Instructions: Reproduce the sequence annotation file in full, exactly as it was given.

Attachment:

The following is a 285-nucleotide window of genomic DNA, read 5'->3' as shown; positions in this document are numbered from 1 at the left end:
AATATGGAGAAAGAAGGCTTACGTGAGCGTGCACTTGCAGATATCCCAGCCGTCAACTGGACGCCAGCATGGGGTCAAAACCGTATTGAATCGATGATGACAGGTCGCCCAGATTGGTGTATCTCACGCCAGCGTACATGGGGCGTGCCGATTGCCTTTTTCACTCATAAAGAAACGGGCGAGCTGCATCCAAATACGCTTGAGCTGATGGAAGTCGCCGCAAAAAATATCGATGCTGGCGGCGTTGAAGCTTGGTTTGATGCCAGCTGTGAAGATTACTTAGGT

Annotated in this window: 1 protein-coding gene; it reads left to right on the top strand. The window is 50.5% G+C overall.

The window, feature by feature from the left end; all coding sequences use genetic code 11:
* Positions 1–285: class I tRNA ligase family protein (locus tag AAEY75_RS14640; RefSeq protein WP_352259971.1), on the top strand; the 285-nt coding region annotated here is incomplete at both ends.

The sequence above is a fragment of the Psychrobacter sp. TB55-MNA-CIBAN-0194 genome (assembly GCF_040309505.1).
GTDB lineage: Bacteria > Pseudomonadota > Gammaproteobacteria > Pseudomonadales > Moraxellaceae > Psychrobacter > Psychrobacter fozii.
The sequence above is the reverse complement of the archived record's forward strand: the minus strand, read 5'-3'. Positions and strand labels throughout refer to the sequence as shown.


The following is a 285-nucleotide window of genomic DNA, read 5'->3' as shown; positions in this document are numbered from 1 at the left end:
AATATGGAGAAAGAAGGCTTACGTGAGCGTGCACTTGCAGATATCCCAGCCGTCAACTGGACGCCAGCATGGGGTCAAAACCGTATTGAATCGATGATGACAGGTCGCCCAGATTGGTGTATCTCACGCCAGCGTACATGGGGCGTGCCGATTGCCTTTTTCACTCATAAAGAAACGGGCGAGCTGCATCCAAATACGCTTGAGCTGATGGAAGTCGCCGCAAAAAATATCGATGCTGGCGGCGTTGAAGCTTGGTTTGATGCCAGCTGTGAAGATTACTTAGGT

Annotated in this window: 1 protein-coding gene; it reads left to right on the top strand. The window is 50.5% G+C overall.

The window, feature by feature from the left end; all coding sequences use genetic code 11:
* Positions 1–285: class I tRNA ligase family protein (locus tag AAEY75_RS14640; RefSeq protein WP_352259971.1), on the top strand; the 285-nt coding region annotated here is incomplete at both ends.

The sequence above is a fragment of the Psychrobacter sp. TB55-MNA-CIBAN-0194 genome (assembly GCF_040309505.1).
GTDB lineage: Bacteria > Pseudomonadota > Gammaproteobacteria > Pseudomonadales > Moraxellaceae > Psychrobacter > Psychrobacter fozii.
The sequence above is the reverse complement of the archived record's forward strand: the minus strand, read 5'-3'. Positions and strand labels throughout refer to the sequence as shown.